Defendants No Longer Punished for Failure to Plead Statutory Cap on Punitive Damages

It’s been nearly two years to the day since we published an article regarding the South Carolina Court of Appeals’ decision to hold that the statute governing punitive damages caps was an affirmative defense, and failure to plead the same in a defendant’s Answer waived all rights to have punitive damages capped by the applicable provisions.

A brief revisit of the facts:  Mother and daughter were visiting a Target retail store, when minor daughter picked up a syringe from the parking lot.  Mother subsequently swatted the syringe from her daughter’s hand, and during this act, the syringe punctured mother’s palm.  Mother sought preventative treatment and testing, was prescribed preventative medications, and suffered from dizziness and upset stomach from the medication.  A jury awarded $100,000 in compensatory damages against Target and an astounding $4.5 million in punitive damages.  Post-trial, Target moved for a Judgment Not Withstanding the Verdict as to punitive damages, arguing Section 15-32-530 of the South Carolina Code capped damages.  The trial court agreed with Target, a decision later overturned by the Court of Appeals.  The Court of Appeals held, in pertinent part, that the statutory cap must be pled as an affirmative defense.  Because Target failed to plead the applicable statute within its Answer, Target waived its right to a cap on punitive damages.

The South Carolina Supreme Court granted cross-petitions for a writ of certiorari to review the Court of Appeals’ decision as it related to four separate holdings, to include whether “the statutory cap on punitive damages pursuant to section 15-32-530 of the South Carolina Code (Supp. 2020) is an affirmative defense ….”  This week, the Supreme Court held that the statutory cap on punitive damages is not an affirmative defense that must be pled by a Defendant, ultimately reversing the Court of Appeals’ decision on this issue.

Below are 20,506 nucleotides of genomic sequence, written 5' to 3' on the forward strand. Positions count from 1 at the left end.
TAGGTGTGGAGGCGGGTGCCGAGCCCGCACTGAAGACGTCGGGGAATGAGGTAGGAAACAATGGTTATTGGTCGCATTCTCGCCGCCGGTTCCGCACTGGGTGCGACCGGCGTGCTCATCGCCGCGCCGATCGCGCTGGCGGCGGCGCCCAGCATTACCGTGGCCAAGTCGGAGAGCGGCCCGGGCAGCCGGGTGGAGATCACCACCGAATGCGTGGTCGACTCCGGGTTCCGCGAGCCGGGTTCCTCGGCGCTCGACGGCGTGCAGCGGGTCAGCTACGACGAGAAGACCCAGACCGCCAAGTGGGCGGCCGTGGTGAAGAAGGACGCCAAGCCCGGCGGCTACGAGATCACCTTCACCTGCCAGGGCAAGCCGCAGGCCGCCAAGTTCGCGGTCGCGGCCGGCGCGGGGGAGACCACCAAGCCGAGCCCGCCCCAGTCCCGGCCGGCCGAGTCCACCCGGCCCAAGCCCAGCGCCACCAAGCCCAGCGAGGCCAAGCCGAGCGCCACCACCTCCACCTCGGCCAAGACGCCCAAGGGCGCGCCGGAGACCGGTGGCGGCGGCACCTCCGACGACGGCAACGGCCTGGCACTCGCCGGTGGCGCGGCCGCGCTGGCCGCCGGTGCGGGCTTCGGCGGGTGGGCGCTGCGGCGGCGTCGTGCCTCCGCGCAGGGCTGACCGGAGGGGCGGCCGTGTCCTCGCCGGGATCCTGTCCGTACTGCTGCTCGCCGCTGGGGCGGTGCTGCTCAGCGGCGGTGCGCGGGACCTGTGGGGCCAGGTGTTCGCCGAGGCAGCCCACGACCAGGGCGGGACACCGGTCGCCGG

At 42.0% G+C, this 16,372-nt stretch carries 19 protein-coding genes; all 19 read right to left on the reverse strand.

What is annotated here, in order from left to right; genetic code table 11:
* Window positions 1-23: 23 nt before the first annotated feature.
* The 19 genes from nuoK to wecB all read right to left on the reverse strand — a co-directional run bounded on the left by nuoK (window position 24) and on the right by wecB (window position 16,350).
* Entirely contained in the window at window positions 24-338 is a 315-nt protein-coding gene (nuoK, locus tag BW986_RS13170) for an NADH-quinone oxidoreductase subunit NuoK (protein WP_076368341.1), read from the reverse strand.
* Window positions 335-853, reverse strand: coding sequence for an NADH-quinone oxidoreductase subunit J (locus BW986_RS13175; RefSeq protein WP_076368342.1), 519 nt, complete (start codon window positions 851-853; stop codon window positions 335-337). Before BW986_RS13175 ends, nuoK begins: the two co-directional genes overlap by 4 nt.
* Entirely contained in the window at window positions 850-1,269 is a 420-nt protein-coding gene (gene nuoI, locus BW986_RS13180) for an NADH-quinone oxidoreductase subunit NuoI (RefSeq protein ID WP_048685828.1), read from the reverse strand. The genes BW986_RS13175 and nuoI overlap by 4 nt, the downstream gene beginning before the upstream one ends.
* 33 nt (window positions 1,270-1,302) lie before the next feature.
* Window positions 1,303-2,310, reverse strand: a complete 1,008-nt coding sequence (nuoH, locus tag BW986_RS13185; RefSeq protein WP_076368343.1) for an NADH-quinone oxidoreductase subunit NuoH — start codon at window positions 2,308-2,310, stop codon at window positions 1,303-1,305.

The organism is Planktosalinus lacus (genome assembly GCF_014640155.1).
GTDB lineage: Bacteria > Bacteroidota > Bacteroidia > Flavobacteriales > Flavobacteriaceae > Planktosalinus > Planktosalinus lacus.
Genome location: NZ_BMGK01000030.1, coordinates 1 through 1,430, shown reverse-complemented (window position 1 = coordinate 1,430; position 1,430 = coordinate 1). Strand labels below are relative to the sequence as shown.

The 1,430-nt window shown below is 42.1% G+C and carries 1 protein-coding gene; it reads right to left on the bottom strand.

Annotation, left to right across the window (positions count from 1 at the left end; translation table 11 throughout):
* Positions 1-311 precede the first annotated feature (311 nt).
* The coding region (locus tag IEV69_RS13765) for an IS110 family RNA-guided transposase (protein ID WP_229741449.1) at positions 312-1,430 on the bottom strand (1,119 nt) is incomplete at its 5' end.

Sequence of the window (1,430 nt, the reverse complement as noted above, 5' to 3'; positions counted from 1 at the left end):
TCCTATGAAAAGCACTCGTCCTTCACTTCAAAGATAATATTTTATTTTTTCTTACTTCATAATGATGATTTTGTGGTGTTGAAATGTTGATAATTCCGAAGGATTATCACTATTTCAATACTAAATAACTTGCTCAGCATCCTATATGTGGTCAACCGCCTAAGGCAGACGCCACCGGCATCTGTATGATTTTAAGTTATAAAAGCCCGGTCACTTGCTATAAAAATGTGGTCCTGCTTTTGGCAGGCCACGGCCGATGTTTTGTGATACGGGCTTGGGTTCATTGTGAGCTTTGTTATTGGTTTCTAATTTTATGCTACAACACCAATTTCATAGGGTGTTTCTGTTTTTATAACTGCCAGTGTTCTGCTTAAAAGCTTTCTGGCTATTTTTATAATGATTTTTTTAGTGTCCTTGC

In its analysis, the Supreme Court laid out the specific language the legislature used in drafting section 15-32-530.  Specifically, subsection (A) states “Except as provided in subsections (B) and (C), an award of punitive damages may not exceed the greater of three times the amount of compensatory damages awarded to each claimant entitled thereto or the sum of five hundred thousand dollars.”  The Court held the language unambiguously reveals the legislature’s intent to require trial courts to reduce punitive damages awards in excess of “the greater of three times the amount of compensatory damages .. or the sum of five hundred thousand dollars,” unless except under subsection (B) or (C).”

In further explaining, Chief Justice Beatty stated the use of the term “except” indicates “that the statute applies to all cases not specifically excluded by those subsections.”  Additionally, subsection (A) further provides “an award of punitive damages may notexceed” a particular sum of money, “and the legislature’s use of the phrase ‘may not’ is generally construed as mandatory.”  Moreover, the statute reiterates the legislature’s mandatory directive for trial courts to limit punitive damages awards to the amount outlined in subsection (A) if it finds that items (1) and (2) are not applicable.  (“[T]he trial court shall reduce the award and enter judgment for punitive damages in the maximum amount allowed by subsection (A)).

Most importantly, the Court stated: “We further find the statutory cap on punitive damages is neither an affirmative defense nor an avoidance because it does not affect liability or require new matter to be asserted, but instead limits the amount of damages a plaintiff can recover.”  The Court emphasized that affirmative defenses bars liability for the cause of action; the statute capping punitive damages does not affect the proof at trial.

Finally, the Court held that affirmative defenses generally shift the burden of proof to the defendant; there is nothing in the language the legislature used in drafting the statute that the implies any intent by the legislature to shift the burden to Target to prove the applicability of the statutory cap on punitive damages.

The Court concluded that the legislature has directed trial courts to determine which level of the cap must be applied in a particular case to the extent a jury has rendered a verdict for punitive damages exceeding the amount outlined by subsection (A).

The Supreme Court ultimately remanded the case to the trial court to determine whether Plaintiff’s punitive damages award must be reduced.

About Kelsey J. Brudvig
Senior Shareholder

Kelsey Brudvig is a Shareholder practicing in the areas of retail & hospitality law and professional liability. She defends national and regional leaders in the retail, hospitality, and entertainment sectors doing business in South Carolina in claims involving premises liability, loss prevention, food adulteration, third party torts, and alcohol liability. Kelsey can be reached directly at